There’s a well-known mountain in the Holy Land.  Ask a kindergartner to draw a hill, and that’s about what it looks like: improbably rounded and just sitting there, seemingly removed from its geological context.  Mt. Tabor, the traditional sight of the Transfiguration story we’ve just heard. What’s most stunning about Mt. Tabor is the view from the top.  It has to be one of the most beautiful anywhere, a grand, panoramic sweep.

If you’re standing facing east, the hills around Nazareth are back over your left shoulder, the hills around the Sea of Galilee at about 10:00, with Mt. Hermon, snowcapped in winter, beyond that to the north.  The distant mountains across the Jordan River straight ahead.  The hills of Gilboa, where King Saul was killed, at about 2:00.  The rich, fertile plain of Jezreel at the foot of the mountain stretching from about 12:30 all the way to 5:00. The Carmel range stretching from about 3:30 back to 5:30 in the distance—Haifa, the Mediterranean port, is just out of sight almost behind us.

The Transfiguration story is mainly about Jesus, of course, and a vision of the fullness of his divine life.  It’s about us as well, and a vision of the fullness of the Resurrection life we await. O wondrous type, O vision fair, of glory that the church may share. [Hymnal 1982, #137]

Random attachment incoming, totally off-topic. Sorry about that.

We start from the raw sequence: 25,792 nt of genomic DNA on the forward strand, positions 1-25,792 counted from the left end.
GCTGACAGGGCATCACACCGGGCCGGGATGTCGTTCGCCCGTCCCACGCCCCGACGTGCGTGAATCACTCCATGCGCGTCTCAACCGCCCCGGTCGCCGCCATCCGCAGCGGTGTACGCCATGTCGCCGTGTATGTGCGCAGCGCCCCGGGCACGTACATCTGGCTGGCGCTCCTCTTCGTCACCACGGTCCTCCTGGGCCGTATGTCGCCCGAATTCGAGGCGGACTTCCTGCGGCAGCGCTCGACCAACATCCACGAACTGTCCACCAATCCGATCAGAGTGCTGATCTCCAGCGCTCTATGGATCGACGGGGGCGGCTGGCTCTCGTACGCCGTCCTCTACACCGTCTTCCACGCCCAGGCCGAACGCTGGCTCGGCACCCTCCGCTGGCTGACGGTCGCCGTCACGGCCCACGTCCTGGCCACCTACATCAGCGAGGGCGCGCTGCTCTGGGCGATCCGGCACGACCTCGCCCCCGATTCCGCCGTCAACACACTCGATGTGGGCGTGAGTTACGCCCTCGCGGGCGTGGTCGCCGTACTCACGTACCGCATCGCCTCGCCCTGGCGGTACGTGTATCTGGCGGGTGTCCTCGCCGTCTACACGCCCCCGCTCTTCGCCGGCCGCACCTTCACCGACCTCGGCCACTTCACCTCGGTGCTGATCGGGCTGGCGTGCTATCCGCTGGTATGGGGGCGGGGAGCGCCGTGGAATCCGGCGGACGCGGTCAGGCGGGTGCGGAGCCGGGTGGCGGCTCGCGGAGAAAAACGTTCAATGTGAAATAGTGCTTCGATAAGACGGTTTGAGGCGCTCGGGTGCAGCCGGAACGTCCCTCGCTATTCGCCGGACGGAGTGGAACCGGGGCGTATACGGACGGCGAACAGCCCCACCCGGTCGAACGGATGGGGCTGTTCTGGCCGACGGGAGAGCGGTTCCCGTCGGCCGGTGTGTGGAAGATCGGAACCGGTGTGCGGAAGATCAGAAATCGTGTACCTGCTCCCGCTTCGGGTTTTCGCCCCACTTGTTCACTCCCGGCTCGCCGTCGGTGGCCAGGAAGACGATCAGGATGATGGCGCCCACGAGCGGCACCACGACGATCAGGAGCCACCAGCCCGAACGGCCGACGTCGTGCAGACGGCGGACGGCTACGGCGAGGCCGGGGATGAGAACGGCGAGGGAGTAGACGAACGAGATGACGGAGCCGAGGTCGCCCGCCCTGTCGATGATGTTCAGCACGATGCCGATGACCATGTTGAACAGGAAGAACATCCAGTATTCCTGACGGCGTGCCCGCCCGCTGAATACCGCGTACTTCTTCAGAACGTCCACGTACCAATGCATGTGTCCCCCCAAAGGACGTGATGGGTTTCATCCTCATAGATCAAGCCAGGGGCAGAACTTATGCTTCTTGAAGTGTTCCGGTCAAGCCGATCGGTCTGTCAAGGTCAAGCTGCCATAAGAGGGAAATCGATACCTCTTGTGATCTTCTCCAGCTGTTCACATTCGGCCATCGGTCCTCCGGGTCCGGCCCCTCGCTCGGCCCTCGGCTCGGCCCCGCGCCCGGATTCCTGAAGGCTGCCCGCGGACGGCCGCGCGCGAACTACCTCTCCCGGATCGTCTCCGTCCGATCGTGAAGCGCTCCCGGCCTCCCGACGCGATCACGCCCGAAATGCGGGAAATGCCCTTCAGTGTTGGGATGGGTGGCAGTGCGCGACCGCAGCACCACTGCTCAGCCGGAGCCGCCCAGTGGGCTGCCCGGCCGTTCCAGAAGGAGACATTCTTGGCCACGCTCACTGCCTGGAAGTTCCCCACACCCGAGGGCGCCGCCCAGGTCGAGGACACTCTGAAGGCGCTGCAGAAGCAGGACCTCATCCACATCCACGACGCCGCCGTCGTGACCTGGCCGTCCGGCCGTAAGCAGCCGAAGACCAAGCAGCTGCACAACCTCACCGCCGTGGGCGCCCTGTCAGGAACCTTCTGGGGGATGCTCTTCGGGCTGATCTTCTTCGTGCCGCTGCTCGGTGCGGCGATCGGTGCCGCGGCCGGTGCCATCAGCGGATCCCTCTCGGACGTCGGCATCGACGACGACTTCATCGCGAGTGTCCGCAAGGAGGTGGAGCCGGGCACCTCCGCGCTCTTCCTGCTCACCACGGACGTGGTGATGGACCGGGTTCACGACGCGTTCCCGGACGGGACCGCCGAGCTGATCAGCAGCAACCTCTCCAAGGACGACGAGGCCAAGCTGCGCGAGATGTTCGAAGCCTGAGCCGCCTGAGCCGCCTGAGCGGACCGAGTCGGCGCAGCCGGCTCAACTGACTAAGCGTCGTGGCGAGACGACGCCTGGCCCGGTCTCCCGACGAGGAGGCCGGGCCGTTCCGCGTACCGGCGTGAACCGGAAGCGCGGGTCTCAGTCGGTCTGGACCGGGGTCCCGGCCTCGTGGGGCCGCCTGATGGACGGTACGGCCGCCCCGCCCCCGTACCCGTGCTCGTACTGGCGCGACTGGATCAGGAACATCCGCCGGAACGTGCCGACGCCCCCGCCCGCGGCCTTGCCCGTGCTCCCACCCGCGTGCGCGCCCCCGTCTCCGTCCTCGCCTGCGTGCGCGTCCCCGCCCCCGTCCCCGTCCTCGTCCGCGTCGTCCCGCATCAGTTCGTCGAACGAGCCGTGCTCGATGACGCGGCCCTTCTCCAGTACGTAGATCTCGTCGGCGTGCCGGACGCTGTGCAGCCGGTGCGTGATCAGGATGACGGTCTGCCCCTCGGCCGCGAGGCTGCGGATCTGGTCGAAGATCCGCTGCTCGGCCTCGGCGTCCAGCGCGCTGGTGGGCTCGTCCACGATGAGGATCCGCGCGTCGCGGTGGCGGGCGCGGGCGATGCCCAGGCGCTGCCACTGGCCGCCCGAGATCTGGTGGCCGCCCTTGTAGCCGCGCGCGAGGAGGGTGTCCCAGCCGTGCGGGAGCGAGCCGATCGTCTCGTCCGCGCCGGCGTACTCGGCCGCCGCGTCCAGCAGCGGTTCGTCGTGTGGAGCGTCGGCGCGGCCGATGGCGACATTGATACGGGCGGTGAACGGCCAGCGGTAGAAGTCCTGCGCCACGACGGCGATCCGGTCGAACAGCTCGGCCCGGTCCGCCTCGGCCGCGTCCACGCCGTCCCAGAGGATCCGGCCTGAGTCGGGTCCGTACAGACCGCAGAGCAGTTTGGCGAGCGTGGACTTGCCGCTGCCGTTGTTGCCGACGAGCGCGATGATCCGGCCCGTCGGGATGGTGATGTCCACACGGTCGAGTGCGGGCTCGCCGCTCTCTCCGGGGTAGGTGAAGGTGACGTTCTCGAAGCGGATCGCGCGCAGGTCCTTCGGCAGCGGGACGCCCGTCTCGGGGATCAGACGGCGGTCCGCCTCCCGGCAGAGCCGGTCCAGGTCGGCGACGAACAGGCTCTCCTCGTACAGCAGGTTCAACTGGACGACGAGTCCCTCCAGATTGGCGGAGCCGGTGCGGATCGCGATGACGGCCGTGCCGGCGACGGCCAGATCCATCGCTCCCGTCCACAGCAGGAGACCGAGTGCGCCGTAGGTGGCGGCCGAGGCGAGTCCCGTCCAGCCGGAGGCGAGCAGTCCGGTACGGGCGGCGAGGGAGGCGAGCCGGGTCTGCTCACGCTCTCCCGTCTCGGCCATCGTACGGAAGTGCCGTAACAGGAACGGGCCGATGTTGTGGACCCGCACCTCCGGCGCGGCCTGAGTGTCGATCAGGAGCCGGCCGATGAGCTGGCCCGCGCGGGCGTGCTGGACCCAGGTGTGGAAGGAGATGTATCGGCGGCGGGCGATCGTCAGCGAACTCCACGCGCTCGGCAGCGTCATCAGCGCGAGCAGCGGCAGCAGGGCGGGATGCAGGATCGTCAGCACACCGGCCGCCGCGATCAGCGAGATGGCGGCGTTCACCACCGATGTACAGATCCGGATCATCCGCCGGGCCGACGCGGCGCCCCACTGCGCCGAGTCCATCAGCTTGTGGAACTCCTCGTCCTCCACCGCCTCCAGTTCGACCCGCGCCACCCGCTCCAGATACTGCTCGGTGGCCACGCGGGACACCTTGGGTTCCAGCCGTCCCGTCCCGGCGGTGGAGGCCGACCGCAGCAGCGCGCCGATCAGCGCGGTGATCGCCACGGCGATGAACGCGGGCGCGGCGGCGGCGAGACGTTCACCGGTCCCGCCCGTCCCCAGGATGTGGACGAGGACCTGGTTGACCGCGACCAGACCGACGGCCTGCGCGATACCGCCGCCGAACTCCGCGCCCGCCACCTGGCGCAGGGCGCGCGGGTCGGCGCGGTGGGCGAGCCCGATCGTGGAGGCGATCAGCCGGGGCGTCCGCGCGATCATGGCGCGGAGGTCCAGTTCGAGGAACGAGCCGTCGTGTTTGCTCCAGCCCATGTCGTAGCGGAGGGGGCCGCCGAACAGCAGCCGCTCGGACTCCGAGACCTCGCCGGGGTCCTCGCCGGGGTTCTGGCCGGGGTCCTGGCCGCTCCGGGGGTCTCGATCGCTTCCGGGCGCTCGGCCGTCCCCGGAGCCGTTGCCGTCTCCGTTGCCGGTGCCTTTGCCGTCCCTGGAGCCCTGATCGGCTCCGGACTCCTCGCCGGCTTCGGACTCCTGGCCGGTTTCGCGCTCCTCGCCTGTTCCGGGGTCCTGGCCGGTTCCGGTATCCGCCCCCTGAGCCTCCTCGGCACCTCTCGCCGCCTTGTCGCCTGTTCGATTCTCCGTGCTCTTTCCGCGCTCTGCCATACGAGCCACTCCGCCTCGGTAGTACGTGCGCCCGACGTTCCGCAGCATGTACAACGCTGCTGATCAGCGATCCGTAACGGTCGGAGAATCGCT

Although we anticipate this greater and more glorious life even now, the life we have is the one we have: the life of flesh and blood. A life of flesh and blood created of the dust of the earth, given to us and redeemed by God.  A life of flesh and blood taken on by God: …and the Word became flesh and dwelt among us. Our ultimate transfiguration, for the time being, belongs to the religious and poetic imagination. Continue reading

What Comes Out – Br. Geoffrey Tristram

This sermon is available only in audio format.

Called by God – Br. James Koester

Isaiah 6: 1 – 8 (9 – 13); Psalm 138; 1 Corinthians 15: 1 – 11; Luke 5: 1 -11

Did you hear it? Did you hear that just a moment ago?

No? You didn’t?

I thought I heard something. Maybe I am hearing things!

There! There it is again! Did you hear it this time?

Ah you, you, back there. You heard it too didn’t you?

So I’m not hearing things, or rather I really am hearing things.

There, there it is again! Very faint. Almost a whisper.

James. James. James

There you heard it too this time, didn’t you?

That’s the problem isn’t it? It always seems to be a whisper. It never seems to be a shout. Or, at least, not for me. For whatever reason, God never seems to shout when trying to get my attention. God always uses his “inside voice” as my mother used to call it: “Jamie,” she would say, “use you inside voice,” whenever I shouted, or spoke too loudly or cried out something. That’s the voice that God always seems to use, at least with me: his “inside voice”. Shouting, and calling, and crying out, and throwing people off their horses is great stuff, but that’s not how I hear God. I hear God in a whisper; in a look; in a turn of the head; in a subtle expression on a face. That’s how I hear God. Not in shouts and cries and loud calls.